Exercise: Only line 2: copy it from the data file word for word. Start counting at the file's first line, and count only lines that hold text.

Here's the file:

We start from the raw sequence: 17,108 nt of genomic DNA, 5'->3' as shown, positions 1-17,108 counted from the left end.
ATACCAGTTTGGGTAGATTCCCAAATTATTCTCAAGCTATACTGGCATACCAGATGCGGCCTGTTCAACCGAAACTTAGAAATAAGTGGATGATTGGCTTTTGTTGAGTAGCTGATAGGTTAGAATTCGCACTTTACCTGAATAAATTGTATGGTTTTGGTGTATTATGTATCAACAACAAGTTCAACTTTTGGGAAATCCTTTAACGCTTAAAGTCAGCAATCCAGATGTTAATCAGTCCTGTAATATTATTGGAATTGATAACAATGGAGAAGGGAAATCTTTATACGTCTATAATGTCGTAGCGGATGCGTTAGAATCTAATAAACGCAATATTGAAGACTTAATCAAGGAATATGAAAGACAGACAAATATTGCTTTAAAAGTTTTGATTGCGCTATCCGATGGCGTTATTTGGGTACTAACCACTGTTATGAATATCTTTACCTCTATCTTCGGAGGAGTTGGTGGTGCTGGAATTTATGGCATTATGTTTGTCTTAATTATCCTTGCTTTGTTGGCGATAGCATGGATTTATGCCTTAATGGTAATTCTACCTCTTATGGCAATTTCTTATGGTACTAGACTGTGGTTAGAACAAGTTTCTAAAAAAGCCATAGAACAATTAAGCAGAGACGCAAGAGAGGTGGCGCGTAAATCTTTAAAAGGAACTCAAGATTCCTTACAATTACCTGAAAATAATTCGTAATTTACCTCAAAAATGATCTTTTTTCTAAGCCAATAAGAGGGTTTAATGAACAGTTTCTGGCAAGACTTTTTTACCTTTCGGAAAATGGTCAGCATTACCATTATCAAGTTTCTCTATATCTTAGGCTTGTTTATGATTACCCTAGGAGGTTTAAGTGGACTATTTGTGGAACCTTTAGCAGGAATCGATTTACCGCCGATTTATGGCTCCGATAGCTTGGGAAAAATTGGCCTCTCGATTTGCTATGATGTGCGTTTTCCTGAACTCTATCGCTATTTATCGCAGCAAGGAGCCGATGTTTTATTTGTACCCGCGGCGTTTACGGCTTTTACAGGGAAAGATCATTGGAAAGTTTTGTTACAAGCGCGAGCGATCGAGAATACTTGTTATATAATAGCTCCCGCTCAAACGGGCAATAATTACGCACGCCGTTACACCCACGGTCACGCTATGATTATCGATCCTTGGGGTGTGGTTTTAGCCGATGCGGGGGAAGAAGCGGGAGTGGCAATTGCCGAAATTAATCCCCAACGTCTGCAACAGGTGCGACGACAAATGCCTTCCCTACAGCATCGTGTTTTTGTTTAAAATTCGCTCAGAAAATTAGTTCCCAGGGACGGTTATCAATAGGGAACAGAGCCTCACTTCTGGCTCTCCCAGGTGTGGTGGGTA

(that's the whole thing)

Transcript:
ATACCAGTTTGGGTAGATTCCCAAATTATTCTCAAGCTATACTGGCATACCAGATGCGGCCTGTTCAACCGAAACTTAGAAATAAGTGGATGATTGGCTTTTGTTGAGTAGCTGATAGGTTAGAATTCGCACTTTACCTGAATAAATTGTATGGTTTTGGTGTATTATGTATCAACAACAAGTTCAACTTTTGGGAAATCCTTTAACGCTTAAAGTCAGCAATCCAGATGTTAATCAGTCCTGTAATATTATTGGAATTGATAACAATGGAGAAGGGAAATCTTTATACGTCTATAATGTCGTAGCGGATGCGTTAGAATCTAATAAACGCAATATTGAAGACTTAATCAAGGAATATGAAAGACAGACAAATATTGCTTTAAAAGTTTTGATTGCGCTATCCGATGGCGTTATTTGGGTACTAACCACTGTTATGAATATCTTTACCTCTATCTTCGGAGGAGTTGGTGGTGCTGGAATTTATGGCATTATGTTTGTCTTAATTATCCTTGCTTTGTTGGCGATAGCATGGATTTATGCCTTAATGGTAATTCTACCTCTTATGGCAATTTCTTATGGTACTAGACTGTGGTTAGAACAAGTTTCTAAAAAAGCCATAGAACAATTAAGCAGAGACGCAAGAGAGGTGGCGCGTAAATCTTTAAAAGGAACTCAAGATTCCTTACAATTACCTGAAAATAATTCGTAATTTACCTCAAAAATGATCTTTTTTCTAAGCCAATAAGAGGGTTTAATGAACAGTTTCTGGCAAGACTTTTTTACCTTTCGGAAAATGGTCAGCATTACCATTATCAAGTTTCTCTATATCTTAGGCTTGTTTATGATTACCCTAGGAGGTTTAAGTGGACTATTTGTGGAACCTTTAGCAGGAATCGATTTACCGCCGATTTATGGCTCCGATAGCTTGGGAAAAATTGGCCTCTCGATTTGCTATGATGTGCGTTTTCCTGAACTCTATCGCTATTTATCGCAGCAAGGAGCCGATGTTTTATTTGTACCCGCGGCGTTTACGGCTTTTACAGGGAAAGATCATTGGAAAGTTTTGTTACAAGCGCGAGCGATCGAGAATACTTGTTATATAATAGCTCCCGCTCAAACGGGCAATAATTACGCACGCCGTTACACCCACGGTCACGCTATGATTATCGATCCTTGGGGTGTGGTTTTAGCCGATGCGGGGGAAGAAGCGGGAGTGGCAATTGCCGAAATTAATCCCCAACGTCTGCAACAGGTGCGACGACAAATGCCTTCCCTACAGCATCGTGTTTTTGTTTAAAATTCGCTCAGAAAATTAGTTCCCAGGGACGGTTATCAATAGGGAACAGAGCCTCACTTCTGGCTCTCCCAGGTGTGGTGGGTA